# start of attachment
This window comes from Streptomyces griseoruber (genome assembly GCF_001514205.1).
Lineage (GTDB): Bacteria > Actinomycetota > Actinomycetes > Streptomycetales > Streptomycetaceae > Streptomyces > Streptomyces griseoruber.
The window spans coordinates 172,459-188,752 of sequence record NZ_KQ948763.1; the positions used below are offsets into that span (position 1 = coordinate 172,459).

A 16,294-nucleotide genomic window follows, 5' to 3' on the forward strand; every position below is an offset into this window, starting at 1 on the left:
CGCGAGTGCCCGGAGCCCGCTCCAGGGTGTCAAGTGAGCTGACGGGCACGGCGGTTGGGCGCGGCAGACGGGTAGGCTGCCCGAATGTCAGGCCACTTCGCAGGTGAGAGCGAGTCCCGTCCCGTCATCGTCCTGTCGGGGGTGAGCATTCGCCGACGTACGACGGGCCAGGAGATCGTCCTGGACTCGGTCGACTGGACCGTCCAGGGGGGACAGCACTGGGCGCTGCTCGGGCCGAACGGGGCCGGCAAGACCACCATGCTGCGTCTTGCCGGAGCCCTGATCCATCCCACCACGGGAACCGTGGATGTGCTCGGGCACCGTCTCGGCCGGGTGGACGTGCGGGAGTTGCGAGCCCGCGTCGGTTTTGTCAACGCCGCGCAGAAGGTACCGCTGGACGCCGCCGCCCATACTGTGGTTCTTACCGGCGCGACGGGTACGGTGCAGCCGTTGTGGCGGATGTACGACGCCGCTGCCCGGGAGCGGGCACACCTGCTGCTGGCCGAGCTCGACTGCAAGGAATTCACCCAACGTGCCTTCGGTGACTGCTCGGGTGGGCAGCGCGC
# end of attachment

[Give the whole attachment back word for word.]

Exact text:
This window comes from Streptomyces griseoruber (genome assembly GCF_001514205.1).
Lineage (GTDB): Bacteria > Actinomycetota > Actinomycetes > Streptomycetales > Streptomycetaceae > Streptomyces > Streptomyces griseoruber.
The window spans coordinates 172,459-188,752 of sequence record NZ_KQ948763.1; the positions used below are offsets into that span (position 1 = coordinate 172,459).

A 16,294-nucleotide genomic window follows, 5' to 3' on the forward strand; every position below is an offset into this window, starting at 1 on the left:
CGCGAGTGCCCGGAGCCCGCTCCAGGGTGTCAAGTGAGCTGACGGGCACGGCGGTTGGGCGCGGCAGACGGGTAGGCTGCCCGAATGTCAGGCCACTTCGCAGGTGAGAGCGAGTCCCGTCCCGTCATCGTCCTGTCGGGGGTGAGCATTCGCCGACGTACGACGGGCCAGGAGATCGTCCTGGACTCGGTCGACTGGACCGTCCAGGGGGGACAGCACTGGGCGCTGCTCGGGCCGAACGGGGCCGGCAAGACCACCATGCTGCGTCTTGCCGGAGCCCTGATCCATCCCACCACGGGAACCGTGGATGTGCTCGGGCACCGTCTCGGCCGGGTGGACGTGCGGGAGTTGCGAGCCCGCGTCGGTTTTGTCAACGCCGCGCAGAAGGTACCGCTGGACGCCGCCGCCCATACTGTGGTTCTTACCGGCGCGACGGGTACGGTGCAGCCGTTGTGGCGGATGTACGACGCCGCTGCCCGGGAGCGGGCACACCTGCTGCTGGCCGAGCTCGACTGCAAGGAATTCACCCAACGTGCCTTCGGTGACTGCTCGGGTGGGCAGCGCGC